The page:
My sister, a person that is, quite literally, my polar opposite, and never fails to bring me happiness with her unrivaled joy.

My dog, who is my best friend in the entire world- obviously, he will never read this, but the impact that my brother has had on my life might go beyond words.

My grandparents, who constantly spoiled me with food, money, and their presence.

My cousins, who I rarely get to see, but always manage to make me smile due to their unbelievable ability to quote movies and tell stories about the strange things that have happened to them.

My neighbors, who had some inkling of what I was going through, and were unbelievably kind and gracious towards me.

Alex, Annemarie, Audrey, Christa, Katie, Kelsey, Ike, Imad, Maeve, Natalia, and Ryan, the people who had the misfortune to talk to me when I was at my lowest point, people that are among the kindest and most patient that I will ever meet.  I hope that I am still able to call them friends, and if I’m not, I was extremely lucky to call them that at one point.

Elsa, Bailey, Sophia, Kelly, Sara, and Jocy, my friends from Westmont.  You made an unbearable time livable, and despite our circumstances, I am extremely glad to have met you and extremely proud to see how far you have come.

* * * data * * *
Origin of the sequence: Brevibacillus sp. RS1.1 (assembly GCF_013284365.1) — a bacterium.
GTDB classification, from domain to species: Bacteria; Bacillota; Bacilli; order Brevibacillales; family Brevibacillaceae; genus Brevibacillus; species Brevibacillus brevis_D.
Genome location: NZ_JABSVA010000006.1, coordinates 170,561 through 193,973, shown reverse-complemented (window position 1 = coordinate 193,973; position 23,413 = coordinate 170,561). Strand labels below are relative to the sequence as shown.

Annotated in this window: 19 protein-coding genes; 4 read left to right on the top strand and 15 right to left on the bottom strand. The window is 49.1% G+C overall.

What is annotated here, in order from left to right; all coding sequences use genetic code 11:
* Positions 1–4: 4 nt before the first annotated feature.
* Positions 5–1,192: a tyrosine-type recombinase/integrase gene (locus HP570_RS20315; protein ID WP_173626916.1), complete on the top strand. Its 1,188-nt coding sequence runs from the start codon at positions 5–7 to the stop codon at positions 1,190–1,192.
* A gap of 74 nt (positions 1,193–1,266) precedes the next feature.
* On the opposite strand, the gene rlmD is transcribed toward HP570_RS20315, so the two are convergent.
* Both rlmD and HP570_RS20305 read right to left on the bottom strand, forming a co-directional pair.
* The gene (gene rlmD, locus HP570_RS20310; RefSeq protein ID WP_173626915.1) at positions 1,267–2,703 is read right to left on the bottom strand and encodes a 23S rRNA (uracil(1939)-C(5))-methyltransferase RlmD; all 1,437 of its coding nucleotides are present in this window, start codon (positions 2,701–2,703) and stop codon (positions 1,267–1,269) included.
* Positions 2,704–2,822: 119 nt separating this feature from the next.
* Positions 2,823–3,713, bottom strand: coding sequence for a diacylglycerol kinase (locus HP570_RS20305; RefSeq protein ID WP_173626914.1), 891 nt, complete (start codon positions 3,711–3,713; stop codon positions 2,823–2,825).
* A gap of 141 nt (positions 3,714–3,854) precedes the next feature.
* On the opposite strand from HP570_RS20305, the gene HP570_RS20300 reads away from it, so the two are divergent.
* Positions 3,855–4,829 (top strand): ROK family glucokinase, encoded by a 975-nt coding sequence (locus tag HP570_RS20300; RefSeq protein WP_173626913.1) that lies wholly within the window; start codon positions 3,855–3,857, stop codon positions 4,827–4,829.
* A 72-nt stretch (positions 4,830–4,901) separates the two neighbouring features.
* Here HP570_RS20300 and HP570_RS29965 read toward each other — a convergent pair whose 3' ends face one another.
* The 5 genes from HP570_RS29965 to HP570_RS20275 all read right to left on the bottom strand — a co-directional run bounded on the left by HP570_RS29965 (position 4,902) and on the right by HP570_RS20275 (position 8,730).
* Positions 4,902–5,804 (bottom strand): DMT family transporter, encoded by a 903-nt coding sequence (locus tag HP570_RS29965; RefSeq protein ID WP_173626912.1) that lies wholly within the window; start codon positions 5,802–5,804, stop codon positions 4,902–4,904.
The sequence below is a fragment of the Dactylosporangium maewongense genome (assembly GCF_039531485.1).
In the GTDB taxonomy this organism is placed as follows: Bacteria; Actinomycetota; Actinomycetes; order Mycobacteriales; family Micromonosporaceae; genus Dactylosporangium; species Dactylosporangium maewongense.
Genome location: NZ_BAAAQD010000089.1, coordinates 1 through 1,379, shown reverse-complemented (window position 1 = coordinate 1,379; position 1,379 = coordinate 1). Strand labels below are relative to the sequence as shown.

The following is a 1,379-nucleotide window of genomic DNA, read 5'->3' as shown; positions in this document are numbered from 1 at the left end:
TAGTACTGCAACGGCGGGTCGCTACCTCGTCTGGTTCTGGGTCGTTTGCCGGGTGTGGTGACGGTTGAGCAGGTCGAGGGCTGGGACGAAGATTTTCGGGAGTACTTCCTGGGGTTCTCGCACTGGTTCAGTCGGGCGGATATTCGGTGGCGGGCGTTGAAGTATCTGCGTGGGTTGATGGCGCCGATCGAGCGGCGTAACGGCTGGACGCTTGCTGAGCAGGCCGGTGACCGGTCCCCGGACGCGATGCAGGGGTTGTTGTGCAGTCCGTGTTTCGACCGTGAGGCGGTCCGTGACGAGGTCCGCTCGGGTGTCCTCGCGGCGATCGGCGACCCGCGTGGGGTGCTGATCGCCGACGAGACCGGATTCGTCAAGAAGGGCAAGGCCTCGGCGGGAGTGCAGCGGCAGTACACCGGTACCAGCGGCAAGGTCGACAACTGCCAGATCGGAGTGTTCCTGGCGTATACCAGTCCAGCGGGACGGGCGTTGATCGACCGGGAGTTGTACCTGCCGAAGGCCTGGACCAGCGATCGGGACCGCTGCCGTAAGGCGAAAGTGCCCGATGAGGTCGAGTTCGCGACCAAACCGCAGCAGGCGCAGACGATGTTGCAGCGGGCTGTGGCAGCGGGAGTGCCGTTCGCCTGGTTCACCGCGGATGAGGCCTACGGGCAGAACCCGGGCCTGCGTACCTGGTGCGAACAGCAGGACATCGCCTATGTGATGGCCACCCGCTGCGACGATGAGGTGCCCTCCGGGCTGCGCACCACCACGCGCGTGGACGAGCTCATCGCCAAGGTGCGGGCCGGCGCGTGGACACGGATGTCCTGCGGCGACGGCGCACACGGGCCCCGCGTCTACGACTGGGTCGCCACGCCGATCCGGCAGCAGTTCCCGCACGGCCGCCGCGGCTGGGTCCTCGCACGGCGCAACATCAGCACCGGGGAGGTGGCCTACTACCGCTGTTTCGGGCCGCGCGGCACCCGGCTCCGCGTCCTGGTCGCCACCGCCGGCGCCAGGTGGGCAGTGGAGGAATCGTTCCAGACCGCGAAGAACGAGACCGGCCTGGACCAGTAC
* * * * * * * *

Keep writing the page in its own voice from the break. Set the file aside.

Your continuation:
Jacob, Kealan, Kevin, Mac, and Zach, friends that, for reasons I will never be able to comprehend, stuck with me during my times of trouble and have remained close to me to this day.  I have never had a lot of really close friends, but being able to count these guys as some of them is a true honor.

My soccer team, who, despite my lack of fitness, accepted me (somewhat) late in their season and allowed me to feel like I was a really part of something, like I had a purpose.

Ariana, who has been able to see through my biting sarcasm, mediocre looks, and lack of conversational skills to like me enough to call me her boyfriend.  Wow.

My church, and within it, the members of my youth group.

The leaders: Lars, Coby, Caitrin, Drew, Katrina, and Megan, who have guided me to a relationship with God that is more exciting and more fulfilling than I ever expected it to be while also being some of the funniest and most kind-hearted people I know.

The Seniors: Julianna, Maddy, Julie, and Kerry, who greatly outdid me in terms of energy (they also outnumbered me gender wise, which my mom always insisted was a good thing), but were always there for me to have a thoughtful 1 on 1 conversation with.  I’m amazed at the chance that I got to grow in God with 4 of the most passionate believers around.

The Juniors: Paco, Ryan, Syd, Nicole, Jimmy, Kate, Patrick, and the two Emma’s, for whom I always fancied myself to be a leader for due to my age, but who I know made a deeper impact on me than I will have ever had on them; they are all genuine, down-to-earth people with extraordinary talents, and being able to talk with all of them, and witness said talents, was a real blessing.